Car Accident FAQ: Should I wait until I’m healed before talking to a lawyer?

By Michael GrossmanJanuary 25, 2015Reading Time: 3 minutes

After a serious car accident, victims have a lot to deal with. They've got to find transportation while their cars are being prepared, explain to their bosses why they've missed some work, and deal with the fear and trauma after such a terrible collision. Plus, they're dealing with important medical issues. We've seen car accident victims with everything from broken ribs and backs to traumatic brain injuries. We can understand why putting off hiring a lawyer happens. But you shouldn't wait until you're physically healed up before getting a lawyer on board. Below, we'll briefly explain why.

You don't need to wait.

There's no law that says you must be completely healed before you file a lawsuit. We've heard about adjusters lying to victims, claiming the opposite. Instead, your right to sue begins the day your accident happened.

Many folks think they should wait so that they can get the maximum recovery after they're healed. The thinking goes like this: If I file a lawsuit now, how will I get money for future surgery or medical treatment? We confront this issue literally every day in our practice. Before we ever decide to take a settlement or take a case to trial, we always consult with physicians in the relevant fields to see whether our clients will need future medical treatment. We then factor that needed money in to any demand we make.

Should you wait until your injuries have healed before calling a lawyer? Attorney Michael Grossman explains.
After an accident, how long should you wait before speaking with an attorney?

You should NOT wait.

Perhaps you're familiar with the "statute of limitations"? Essentially, you have two years after the accident to file a lawsuit, or you're barred forever from bringing a claim. We know that two years may seem like a long time, but it's not:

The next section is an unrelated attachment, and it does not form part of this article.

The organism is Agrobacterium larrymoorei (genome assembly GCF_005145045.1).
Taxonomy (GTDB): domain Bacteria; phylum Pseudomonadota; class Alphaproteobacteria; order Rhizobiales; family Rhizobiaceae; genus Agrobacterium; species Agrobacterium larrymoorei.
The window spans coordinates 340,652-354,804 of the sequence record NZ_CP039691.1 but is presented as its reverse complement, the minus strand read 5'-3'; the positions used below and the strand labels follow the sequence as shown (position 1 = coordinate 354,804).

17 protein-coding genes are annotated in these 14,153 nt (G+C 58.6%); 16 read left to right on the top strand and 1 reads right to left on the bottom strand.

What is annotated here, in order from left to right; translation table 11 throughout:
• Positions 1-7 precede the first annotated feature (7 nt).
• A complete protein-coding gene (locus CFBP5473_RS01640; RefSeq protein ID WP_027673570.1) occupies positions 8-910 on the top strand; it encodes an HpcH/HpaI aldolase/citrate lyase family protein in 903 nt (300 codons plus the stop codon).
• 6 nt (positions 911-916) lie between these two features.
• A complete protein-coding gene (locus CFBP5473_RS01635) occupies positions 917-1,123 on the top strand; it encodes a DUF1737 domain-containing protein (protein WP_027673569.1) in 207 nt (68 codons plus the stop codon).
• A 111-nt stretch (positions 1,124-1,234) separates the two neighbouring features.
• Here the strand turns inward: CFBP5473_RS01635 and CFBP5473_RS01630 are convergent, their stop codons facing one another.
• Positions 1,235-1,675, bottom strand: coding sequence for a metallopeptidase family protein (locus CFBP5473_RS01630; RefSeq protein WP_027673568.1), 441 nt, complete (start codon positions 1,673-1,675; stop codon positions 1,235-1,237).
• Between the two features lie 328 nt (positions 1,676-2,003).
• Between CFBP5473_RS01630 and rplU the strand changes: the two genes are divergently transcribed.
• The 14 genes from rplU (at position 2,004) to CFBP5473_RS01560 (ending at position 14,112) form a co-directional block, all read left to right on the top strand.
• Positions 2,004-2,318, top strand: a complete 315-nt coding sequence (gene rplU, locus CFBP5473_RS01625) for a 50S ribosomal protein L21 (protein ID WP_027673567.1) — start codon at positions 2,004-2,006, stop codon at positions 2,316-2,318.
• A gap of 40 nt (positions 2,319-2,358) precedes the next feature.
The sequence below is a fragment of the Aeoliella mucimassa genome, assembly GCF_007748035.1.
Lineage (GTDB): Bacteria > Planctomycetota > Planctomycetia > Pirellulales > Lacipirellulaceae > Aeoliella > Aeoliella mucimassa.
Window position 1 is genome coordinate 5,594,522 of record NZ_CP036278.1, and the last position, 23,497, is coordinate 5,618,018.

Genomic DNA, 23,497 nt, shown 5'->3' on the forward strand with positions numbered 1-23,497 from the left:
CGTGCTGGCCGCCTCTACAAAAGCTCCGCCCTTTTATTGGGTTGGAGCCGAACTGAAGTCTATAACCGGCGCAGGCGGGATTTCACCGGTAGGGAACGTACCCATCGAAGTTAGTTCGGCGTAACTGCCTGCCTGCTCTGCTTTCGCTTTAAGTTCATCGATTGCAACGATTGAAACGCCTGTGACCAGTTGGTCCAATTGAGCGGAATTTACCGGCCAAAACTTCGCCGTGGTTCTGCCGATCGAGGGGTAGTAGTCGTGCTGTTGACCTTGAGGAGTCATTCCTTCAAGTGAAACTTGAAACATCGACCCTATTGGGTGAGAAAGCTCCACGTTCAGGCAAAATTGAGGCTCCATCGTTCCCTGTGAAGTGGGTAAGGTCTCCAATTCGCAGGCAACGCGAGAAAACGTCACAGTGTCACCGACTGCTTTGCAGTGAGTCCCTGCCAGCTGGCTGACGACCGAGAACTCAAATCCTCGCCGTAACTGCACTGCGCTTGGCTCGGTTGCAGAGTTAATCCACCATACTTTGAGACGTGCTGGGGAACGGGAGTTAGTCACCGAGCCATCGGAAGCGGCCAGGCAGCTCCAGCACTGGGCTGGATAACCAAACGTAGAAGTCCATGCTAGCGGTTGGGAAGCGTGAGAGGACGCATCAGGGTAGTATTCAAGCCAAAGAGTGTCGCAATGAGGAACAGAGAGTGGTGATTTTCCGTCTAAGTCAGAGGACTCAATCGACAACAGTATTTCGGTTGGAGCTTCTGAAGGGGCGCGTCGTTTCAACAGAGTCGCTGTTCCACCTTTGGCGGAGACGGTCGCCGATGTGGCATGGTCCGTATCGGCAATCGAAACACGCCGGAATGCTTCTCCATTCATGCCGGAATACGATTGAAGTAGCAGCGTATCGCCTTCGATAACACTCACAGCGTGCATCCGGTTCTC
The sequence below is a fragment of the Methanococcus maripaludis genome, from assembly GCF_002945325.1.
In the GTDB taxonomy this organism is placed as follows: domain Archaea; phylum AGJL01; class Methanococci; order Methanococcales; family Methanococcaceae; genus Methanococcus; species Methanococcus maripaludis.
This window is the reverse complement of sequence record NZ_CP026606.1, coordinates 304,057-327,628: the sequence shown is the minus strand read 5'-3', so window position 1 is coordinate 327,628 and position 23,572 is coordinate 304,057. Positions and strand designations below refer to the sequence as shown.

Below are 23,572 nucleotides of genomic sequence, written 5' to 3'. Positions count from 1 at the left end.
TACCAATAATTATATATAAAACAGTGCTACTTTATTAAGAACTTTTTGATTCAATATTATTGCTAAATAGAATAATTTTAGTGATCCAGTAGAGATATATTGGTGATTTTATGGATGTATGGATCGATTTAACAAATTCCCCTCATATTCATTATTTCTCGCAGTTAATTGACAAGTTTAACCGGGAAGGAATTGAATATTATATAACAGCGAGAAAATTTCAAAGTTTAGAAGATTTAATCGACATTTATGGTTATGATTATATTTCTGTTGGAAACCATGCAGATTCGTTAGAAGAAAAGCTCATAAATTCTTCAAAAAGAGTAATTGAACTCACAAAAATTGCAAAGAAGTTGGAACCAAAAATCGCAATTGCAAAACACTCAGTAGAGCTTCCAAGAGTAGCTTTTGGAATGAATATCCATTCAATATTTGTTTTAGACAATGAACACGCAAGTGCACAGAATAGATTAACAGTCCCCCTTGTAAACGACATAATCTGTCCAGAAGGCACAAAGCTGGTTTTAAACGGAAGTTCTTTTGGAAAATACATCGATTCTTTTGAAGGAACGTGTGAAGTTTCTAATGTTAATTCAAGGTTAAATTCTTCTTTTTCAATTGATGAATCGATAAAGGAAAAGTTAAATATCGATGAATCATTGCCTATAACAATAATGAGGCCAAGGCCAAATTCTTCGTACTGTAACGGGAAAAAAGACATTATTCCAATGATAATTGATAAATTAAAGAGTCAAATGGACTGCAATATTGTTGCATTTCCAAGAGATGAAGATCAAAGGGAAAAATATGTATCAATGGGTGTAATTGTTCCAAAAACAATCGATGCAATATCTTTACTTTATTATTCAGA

• First, it takes time for your lawyer to properly research every aspect of your case before he files your lawsuit. He must not only be able to identify all potential defendants, but research the appropriate county to file your claim in.
  • Second, your attorney will need to be able to "serve" your lawsuit on the defendant within the two year timeframe. It sometimes takes some time to find a negligent driver and have papers served on him.

  • Third, as the case develops, other potential defendants may come to light. For example, if the negligent driver was "on the job" when the accident occurred, your attorney might be able to file a claim against his employer. Or, if it turns out that the driver was intoxicated, then the bar where he was drinking could likewise be held liable. This again requires time, and if you get too close to the statute, you might lose that chance.
  • Fourth, evidence that your case needs can and will disappear over time. Witnesses' memories fade, they move out of state, and tangible evidence corrodes. It's also not uncommon for evidence to simply be destroyed, as well.
  • The point of the above should be obvious by now---time isn't on your side, and each day you wait, you run the risk of not having your claim paid in full.

    Call an experienced car accident attorney now.

    We're available 24/7 to talk about your case. We know you're dealing with a lot, which is why we're here to take this part of your recovery off of your plate. Call us at 1-855-326-0000 now.

    Need more information? Feel free to click on our Comprehensive Guide to Understanding Car Accident Law to learn more.